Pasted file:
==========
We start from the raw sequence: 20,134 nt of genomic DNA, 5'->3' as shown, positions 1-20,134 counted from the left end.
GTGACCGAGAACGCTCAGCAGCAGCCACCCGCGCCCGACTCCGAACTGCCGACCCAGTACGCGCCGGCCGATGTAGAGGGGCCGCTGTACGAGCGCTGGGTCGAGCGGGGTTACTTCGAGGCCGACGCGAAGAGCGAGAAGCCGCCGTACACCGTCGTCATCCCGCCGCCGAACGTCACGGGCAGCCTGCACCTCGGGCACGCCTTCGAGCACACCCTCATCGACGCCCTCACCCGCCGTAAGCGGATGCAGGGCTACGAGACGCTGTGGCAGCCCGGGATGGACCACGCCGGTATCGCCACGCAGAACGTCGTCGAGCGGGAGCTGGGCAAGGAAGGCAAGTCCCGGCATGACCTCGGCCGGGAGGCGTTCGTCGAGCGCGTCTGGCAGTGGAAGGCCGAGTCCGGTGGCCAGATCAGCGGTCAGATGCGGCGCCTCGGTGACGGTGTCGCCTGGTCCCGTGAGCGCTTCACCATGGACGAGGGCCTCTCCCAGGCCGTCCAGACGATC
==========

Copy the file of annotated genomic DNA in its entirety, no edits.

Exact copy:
We start from the raw sequence: 20,134 nt of genomic DNA, 5'->3' as shown, positions 1-20,134 counted from the left end.
GTGACCGAGAACGCTCAGCAGCAGCCACCCGCGCCCGACTCCGAACTGCCGACCCAGTACGCGCCGGCCGATGTAGAGGGGCCGCTGTACGAGCGCTGGGTCGAGCGGGGTTACTTCGAGGCCGACGCGAAGAGCGAGAAGCCGCCGTACACCGTCGTCATCCCGCCGCCGAACGTCACGGGCAGCCTGCACCTCGGGCACGCCTTCGAGCACACCCTCATCGACGCCCTCACCCGCCGTAAGCGGATGCAGGGCTACGAGACGCTGTGGCAGCCCGGGATGGACCACGCCGGTATCGCCACGCAGAACGTCGTCGAGCGGGAGCTGGGCAAGGAAGGCAAGTCCCGGCATGACCTCGGCCGGGAGGCGTTCGTCGAGCGCGTCTGGCAGTGGAAGGCCGAGTCCGGTGGCCAGATCAGCGGTCAGATGCGGCGCCTCGGTGACGGTGTCGCCTGGTCCCGTGAGCGCTTCACCATGGACGAGGGCCTCTCCCAGGCCGTCCAGACGATC